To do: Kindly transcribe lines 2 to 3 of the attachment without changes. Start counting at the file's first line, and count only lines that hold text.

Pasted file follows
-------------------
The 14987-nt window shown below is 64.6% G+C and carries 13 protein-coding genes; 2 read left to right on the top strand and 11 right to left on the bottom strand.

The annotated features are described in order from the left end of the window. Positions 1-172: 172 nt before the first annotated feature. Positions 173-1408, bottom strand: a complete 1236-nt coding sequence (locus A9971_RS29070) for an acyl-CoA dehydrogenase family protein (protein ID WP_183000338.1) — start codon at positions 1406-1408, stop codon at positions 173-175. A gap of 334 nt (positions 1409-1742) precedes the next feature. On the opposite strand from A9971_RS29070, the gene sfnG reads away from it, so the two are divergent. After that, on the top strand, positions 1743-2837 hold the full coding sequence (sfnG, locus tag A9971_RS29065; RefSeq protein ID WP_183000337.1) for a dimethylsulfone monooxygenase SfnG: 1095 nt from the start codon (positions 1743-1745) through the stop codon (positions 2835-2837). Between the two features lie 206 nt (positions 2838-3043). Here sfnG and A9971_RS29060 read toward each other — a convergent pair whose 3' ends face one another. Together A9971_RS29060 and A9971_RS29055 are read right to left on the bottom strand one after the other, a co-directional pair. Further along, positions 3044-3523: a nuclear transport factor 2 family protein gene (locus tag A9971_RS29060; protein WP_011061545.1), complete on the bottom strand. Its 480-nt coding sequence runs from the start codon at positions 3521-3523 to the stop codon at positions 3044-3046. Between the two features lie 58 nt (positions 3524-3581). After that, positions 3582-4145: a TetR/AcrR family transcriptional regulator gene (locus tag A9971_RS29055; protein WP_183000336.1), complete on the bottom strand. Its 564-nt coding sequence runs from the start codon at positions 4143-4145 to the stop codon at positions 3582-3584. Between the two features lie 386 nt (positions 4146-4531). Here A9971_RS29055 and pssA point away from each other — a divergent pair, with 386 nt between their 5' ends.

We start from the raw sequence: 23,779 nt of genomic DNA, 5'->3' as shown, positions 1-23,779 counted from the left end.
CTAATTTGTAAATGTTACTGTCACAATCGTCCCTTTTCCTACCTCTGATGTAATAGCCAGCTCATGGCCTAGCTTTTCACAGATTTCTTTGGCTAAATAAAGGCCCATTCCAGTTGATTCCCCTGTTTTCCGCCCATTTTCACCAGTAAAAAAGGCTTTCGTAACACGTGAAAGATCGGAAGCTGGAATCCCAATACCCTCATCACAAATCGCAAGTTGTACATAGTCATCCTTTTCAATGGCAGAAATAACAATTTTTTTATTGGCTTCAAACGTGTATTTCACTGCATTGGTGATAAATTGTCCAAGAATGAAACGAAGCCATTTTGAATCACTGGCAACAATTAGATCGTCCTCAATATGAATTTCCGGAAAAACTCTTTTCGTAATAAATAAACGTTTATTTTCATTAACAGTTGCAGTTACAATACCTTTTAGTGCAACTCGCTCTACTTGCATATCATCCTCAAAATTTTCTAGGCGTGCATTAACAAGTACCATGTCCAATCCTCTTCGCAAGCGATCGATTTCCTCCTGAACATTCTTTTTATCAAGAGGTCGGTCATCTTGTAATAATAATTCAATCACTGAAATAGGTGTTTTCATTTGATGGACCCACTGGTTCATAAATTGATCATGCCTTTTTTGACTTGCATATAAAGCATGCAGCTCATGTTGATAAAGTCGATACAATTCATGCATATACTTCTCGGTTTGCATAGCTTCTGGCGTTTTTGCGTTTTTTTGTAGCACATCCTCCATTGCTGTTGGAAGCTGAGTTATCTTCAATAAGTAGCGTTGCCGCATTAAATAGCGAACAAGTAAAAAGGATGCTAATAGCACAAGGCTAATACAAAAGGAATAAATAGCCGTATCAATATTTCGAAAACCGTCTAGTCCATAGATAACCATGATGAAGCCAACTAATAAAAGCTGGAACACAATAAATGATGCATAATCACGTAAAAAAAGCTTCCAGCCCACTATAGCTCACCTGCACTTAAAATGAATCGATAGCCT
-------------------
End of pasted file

The annotated features are described in order from the left end of the window. Positions 1-172: 172 nt before the first annotated feature. Positions 173-1408, bottom strand: a complete 1236-nt coding sequence (locus A9971_RS29070) for an acyl-CoA dehydrogenase family protein (protein ID WP_183000338.1) — start codon at positions 1406-1408, stop codon at positions 173-175. A gap of 334 nt (positions 1409-1742) precedes the next feature. On the opposite strand from A9971_RS29070, the gene sfnG reads away from it, so the two are divergent. After that, on the top strand, positions 1743-2837 hold the full coding sequence (sfnG, locus tag A9971_RS29065; RefSeq protein ID WP_183000337.1) for a dimethylsulfone monooxygenase SfnG: 1095 nt from the start codon (positions 1743-1745) through the stop codon (positions 2835-2837). Between the two features lie 206 nt (positions 2838-3043). Here sfnG and A9971_RS29060 read toward each other — a convergent pair whose 3' ends face one another. Together A9971_RS29060 and A9971_RS29055 are read right to left on the bottom strand one after the other, a co-directional pair. Further along, positions 3044-3523: a nuclear transport factor 2 family protein gene (locus tag A9971_RS29060; protein WP_011061545.1), complete on the bottom strand. Its 480-nt coding sequence runs from the start codon at positions 3521-3523 to the stop codon at positions 3044-3046. Between the two features lie 58 nt (positions 3524-3581). After that, positions 3582-4145: a TetR/AcrR family transcriptional regulator gene (locus tag A9971_RS29055; protein WP_183000336.1), complete on the bottom strand. Its 564-nt coding sequence runs from the start codon at positions 4143-4145 to the stop codon at positions 3582-3584. Between the two features lie 386 nt (positions 4146-4531). Here A9971_RS29055 and pssA point away from each other — a divergent pair, with 386 nt between their 5' ends.

We start from the raw sequence: 23,779 nt of genomic DNA, 5'->3' as shown, positions 1-23,779 counted from the left end.